Clooney, Weisz win supporting actor awards
George Clooney won the supporting-actor Oscar for Syriana and Rachel Weisz won the award for The Constant Gardener.india Updated: Mar 06, 2006 12:21 IST
Philip Seymour Hoffman wonthe best actor Oscar for Capote.
George Clooney won the supporting-actor Academy Award for the oil-industry thriller Syriana, and Rachel Weisz took the supporting-actress prize for another corporate thriller, The Constant Gardener.
The Monday win capped a remarkable year for Clooney, who made Oscar history by becoming the first person nominated for acting in one movie and directing another.
Along with performing in Syriana, Clooney directed the Edward R Murrow tale Good Night, and Good Luck, which earned him directing and writing nominations and was among the best-picture contenders.
In Syriana, Clooney effaced his glamour-boy looks behind the bearded, heavyset facade of a CIA patriot who grows jaded over US oil policy in the Middle East.
"All right, so I'm not winning director," Clooney joked, adding that an Oscar win always would be synonymous with his name from then on, including in his obituary. "Oscar winner George Clooney, sexiest man alive 1997, 'Batman', died today in a freak accident."
Clooney also lauded Oscar voters for their daring. "This group of people gave Hattie McDaniel an Oscar in 1939 when blacks were still sitting in the back of theaters," Clooney said, referring to the supporting-actress winner from "Gone With the Wind," the first black performer to receive an Oscar.
In "The Constant Gardener," adapted from John le Carre's novel, Weisz played a humanitarian-aid worker whose fearless efforts against questionable pharmaceutical practices makes her a target for government and corporate interests in Africa.
Weisz thanked co-star Ralph Fiennes and director Fernando Meirelles, "and of course, John le Carre, who wrote this unflinching, angry story. And he really paid tribute to the people who are willing to risk their own lives to fight injustice. They're greater men and women than I."
The stop-motion family tale Wallace & Gromit: The Curse of the Were-Rabbit won the Oscar for best animated feature film.
Co-director Nick Park, who also made the hit stop-motion film Chicken Run, thanked voice stars Helena Bonham Carter and Peter Sallis, who has done the voice of cheese-loving Brit Wallace for 23 years, since the filmmaker came up with the character in his student days.
"You've been an absolute gem, Peter, and you've sparkled all the way," Park said.
The Antarctic nature tale March of the Penguins, a surprise smash at the box office, was honoured as best documentary. King Kong, from Lord of the Rings creator Peter Jackson, won the visual-effects trophy.
The Japan drama Memoirs of a Geisha earned the costume-design Oscar, while the fantasy epic The Chronicles of Narnia: The Lion, the Witch and the Wardrobe was picked for best makeup.
Clooney was one of the marquee names among a lineup of acting nominees heavy on lesser-known performers.
And with a best-picture field of lower-budgeted films that drew smaller audiences than the commercial flicks that often dominate the Oscars, the question was whether Hollywood's big awards night could lure TV viewers.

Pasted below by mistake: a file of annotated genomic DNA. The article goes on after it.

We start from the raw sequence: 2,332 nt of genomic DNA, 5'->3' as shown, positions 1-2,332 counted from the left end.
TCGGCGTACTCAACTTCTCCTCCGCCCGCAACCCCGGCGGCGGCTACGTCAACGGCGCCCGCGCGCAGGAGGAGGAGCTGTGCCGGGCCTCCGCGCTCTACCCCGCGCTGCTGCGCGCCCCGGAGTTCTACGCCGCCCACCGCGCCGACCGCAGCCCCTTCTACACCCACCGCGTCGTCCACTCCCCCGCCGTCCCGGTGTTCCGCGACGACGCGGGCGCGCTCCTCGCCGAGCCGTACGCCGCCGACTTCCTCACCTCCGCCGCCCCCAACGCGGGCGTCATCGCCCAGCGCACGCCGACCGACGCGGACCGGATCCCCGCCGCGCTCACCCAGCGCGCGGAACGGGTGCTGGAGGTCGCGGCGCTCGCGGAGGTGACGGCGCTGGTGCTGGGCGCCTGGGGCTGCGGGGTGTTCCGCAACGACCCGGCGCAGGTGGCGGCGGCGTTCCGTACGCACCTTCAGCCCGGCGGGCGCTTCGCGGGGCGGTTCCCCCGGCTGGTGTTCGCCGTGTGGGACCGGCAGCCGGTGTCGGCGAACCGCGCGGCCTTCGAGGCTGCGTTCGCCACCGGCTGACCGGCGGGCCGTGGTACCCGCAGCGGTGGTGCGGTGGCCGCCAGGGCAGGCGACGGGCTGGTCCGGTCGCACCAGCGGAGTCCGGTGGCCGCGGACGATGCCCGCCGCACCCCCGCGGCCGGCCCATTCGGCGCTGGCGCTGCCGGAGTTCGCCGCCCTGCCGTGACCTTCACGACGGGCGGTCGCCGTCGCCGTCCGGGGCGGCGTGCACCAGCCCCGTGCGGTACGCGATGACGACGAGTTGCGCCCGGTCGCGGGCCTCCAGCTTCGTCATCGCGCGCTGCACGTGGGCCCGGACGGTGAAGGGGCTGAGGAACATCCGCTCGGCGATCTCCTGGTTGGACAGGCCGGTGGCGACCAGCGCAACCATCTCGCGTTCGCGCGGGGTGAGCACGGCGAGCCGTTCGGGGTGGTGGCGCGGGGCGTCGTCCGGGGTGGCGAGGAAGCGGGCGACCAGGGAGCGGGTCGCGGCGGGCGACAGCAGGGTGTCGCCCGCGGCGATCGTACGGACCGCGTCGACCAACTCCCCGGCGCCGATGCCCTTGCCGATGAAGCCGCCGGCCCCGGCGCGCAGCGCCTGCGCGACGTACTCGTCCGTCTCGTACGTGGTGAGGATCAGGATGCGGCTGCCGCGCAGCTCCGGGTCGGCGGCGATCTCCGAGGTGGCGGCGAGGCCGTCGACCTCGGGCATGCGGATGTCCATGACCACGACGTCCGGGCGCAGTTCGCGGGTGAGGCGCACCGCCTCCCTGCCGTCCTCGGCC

Oscar organisers hoped new host Jon Stewart and the cultural buzz over front-runner Brokeback Mountain would beef up viewership.
The Oscars generally lure their biggest audiences in years when blockbusters such as Titanic or The Lord of the Rings: The Return of the King are favoured to win.
Brokeback Mountain, though, has become a phenomenon far beyond those who have actually seen it, entering the pop-culture psyche with its tale of cowboys in love (best-actor nominee Heath Ledger and Jake Gyllenhaal, who had been among supporting-actor nominees).
The show began with reprise visits from former Oscar hosts Billy Crystal, Chris Rock, Whoopi Goldberg, Steve Martin and David Letterman, in which they all turn down offers to do the show again.
Crystal and Rock did a Brokeback Mountain spoof, the two sharing a mountainside tent like the cowboys in the film and begging off as hosts, saying they were too busy.
Stewart used best-picture nominee Capote, about gay author Truman Capote, to set up a Brokeback Mountain wisecrack, saying the film "showed America not all gay people are virile cowboys. Some are actually effete New York intellectuals. It's true."
Whether the Brokeback Mountain factor would boost ratings was uncertain. ABC, which airs the show, and the Academy of Motion Picture Arts and Sciences assembled an A-list collection of Oscar presenters to help offset a relatively unknown cast of nominees that included David Strathairn for Good Night, and Good Luck, Terrence Howard for Hustle & Flow and Amy Adams for Junebug.
Brokeback Mountain won top prizes at earlier Hollywood honours including the Golden Globes and was expected to earn best picture at the Oscars and the directing trophy for Ang Lee, who would be the first Asian filmmaker to receive that award.
Yet the ensemble drama Crash, featuring a huge cast of characters in multiple story lines playing out over a chaotic 36-hour period, was a strong dark-horse contender to pull a best-picture upset.
Along with Crash, Brokeback Mountain and Capote, the other best-picture nominees were Good Night, and Good Luck and the assassination thriller Munich.